Dog That Sneezed
Airdale and the Bull
Shepherd and the Pig
While family and acquaintances have had their share of inexplicable experiences, I could never claim one for myself. Except perhaps one time while I was a student at college.
At that time another student was taking me to school in his grandmother's prized old Thunderbird. We shared gas expenses and it was a convenience. One rainy day we were on our way home driving down the San Diego Freeway (405) into the San Fernando Valley. At that point it is and was a long, rather steep 4-lane highway. There was plenty of traffic which began to slow in the light rain and I saw that a dumptruck had jackknifed on the road ahead. Although a little apprehensive, I didn't feel any immediate danger as we came to a complete stop.
I was wearing a coat because it was a cold day, although not bitterly so, and as we sat waiting for traffic to start creeping ahead, I noticed it felt warmer. But I was reluctant to remove my coat because I'd have to remove my seatbelt as well and I felt more secure with it on. However, as the moments ticked by I grew still warmer. I thought I could "tough" it out, though, because on a rainy day how hot could an ordinary coat get, especially one I'd worn numerous times.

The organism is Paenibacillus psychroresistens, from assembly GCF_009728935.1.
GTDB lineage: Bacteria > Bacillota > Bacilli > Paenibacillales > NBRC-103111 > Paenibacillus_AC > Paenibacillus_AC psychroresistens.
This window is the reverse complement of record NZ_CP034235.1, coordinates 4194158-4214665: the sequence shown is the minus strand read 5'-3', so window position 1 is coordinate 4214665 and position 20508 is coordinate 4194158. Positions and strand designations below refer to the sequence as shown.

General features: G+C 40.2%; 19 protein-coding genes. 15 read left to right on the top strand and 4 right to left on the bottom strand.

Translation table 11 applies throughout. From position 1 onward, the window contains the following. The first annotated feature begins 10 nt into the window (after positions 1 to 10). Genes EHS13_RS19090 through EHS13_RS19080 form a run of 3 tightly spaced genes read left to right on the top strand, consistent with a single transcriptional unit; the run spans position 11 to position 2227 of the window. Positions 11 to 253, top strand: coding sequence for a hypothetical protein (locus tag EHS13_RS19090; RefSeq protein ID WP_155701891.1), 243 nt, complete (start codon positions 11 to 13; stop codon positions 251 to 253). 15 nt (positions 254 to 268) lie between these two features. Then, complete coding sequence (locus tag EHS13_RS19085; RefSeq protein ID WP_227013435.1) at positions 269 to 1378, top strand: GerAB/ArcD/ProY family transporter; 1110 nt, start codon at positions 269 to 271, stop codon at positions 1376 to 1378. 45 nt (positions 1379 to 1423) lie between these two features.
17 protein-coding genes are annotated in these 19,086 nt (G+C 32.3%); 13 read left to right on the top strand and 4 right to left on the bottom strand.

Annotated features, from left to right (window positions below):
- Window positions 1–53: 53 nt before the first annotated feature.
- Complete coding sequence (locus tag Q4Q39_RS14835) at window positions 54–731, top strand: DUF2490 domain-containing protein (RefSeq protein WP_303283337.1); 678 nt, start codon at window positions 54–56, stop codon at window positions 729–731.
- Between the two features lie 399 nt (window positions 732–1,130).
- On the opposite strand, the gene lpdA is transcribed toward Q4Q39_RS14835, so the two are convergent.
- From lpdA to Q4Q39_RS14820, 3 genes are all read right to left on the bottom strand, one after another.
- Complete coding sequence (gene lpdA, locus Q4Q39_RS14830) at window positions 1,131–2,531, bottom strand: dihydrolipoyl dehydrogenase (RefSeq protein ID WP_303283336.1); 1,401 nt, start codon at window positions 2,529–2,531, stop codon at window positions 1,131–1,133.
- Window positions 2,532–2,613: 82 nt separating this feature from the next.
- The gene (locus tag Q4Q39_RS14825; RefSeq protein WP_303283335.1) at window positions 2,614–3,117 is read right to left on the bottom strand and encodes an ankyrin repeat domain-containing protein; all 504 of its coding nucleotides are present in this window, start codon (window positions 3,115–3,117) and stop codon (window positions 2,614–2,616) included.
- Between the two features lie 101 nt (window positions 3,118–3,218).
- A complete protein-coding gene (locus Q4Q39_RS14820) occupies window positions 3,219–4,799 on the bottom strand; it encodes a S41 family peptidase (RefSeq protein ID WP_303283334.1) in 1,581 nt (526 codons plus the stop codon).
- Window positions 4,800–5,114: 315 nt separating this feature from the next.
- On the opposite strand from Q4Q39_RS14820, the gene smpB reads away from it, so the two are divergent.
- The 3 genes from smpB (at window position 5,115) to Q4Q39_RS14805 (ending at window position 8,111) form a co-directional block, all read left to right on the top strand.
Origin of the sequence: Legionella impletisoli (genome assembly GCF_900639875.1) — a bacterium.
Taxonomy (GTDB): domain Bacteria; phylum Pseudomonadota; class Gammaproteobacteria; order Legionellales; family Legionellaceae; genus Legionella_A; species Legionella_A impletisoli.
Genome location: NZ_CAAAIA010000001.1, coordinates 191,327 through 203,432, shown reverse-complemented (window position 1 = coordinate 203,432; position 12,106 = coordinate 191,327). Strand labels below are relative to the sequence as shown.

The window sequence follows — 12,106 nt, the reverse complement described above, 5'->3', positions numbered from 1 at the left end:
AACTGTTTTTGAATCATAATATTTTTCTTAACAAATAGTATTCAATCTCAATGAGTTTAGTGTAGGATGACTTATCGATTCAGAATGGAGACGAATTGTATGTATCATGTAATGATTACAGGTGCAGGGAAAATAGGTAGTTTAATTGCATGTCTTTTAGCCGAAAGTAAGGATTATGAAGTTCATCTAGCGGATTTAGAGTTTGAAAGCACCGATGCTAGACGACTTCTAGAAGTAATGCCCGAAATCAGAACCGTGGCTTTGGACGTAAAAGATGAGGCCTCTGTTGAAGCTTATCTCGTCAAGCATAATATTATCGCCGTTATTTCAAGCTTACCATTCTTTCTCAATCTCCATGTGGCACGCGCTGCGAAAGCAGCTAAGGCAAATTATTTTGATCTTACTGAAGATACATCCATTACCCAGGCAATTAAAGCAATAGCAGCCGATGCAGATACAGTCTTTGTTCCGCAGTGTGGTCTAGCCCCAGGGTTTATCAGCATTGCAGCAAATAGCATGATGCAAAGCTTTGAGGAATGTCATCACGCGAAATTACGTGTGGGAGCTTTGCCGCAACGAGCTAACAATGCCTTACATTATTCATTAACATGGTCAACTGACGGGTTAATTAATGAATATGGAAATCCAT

But it continued to get warmer. So warm it occurred to me this wasn't "normal" and after that even, "somebody wants me to remove my coat!" But I still didn't want to remove it because I thought I'd be vulnerable in an accident. But moments elapsed and suddenly I felt on fire. At that point I was convinced a higher power was demanding that I remove my coat RIGHT NOW. I thought to myself, 'who am I to argue' and also thought 'even if I might die because the higher power knew best'. I thought that if I removed my coat and put the seatbelt back on fast enough, I might be okay. So, bracing my feet, I quickly unbuckled my seatbelt. Almost at that moment "wham," the car bucked forward like it was going down a steep a hill and then it came slamming back down.
What had happened was another student behind us was driving on bald tires and she couldn't stop. I glanced to my left and saw that my companion was sitting 2-3" lower in his bucket seat.
"What happened to your seat?" I exclaimed.
He set me straight. "It's not my seat -- it's your seat; it broke loose."
When I checked I saw that he was right, it was my seat that was higher. In that car the seatbelts were bolted to the floor entirely separate from the bucket seats and my bucket seat had broken away. From what I could see I would have been squished by my seatbelt (which was still securely fastened to the floor) had I kept it buckled.
Two things occur to me about that incident. 1) that I'd had a safety window of 30 seconds only, too early or too late and I would have had the seatbelt on; and 2) although subconsciously I could have been aware of the student about to crash into us, it went against logic and instinct to "undo" the seatbelt. While I didn't hear an inner voice, or anybody else's voice for that matter, it had felt like outside intervention--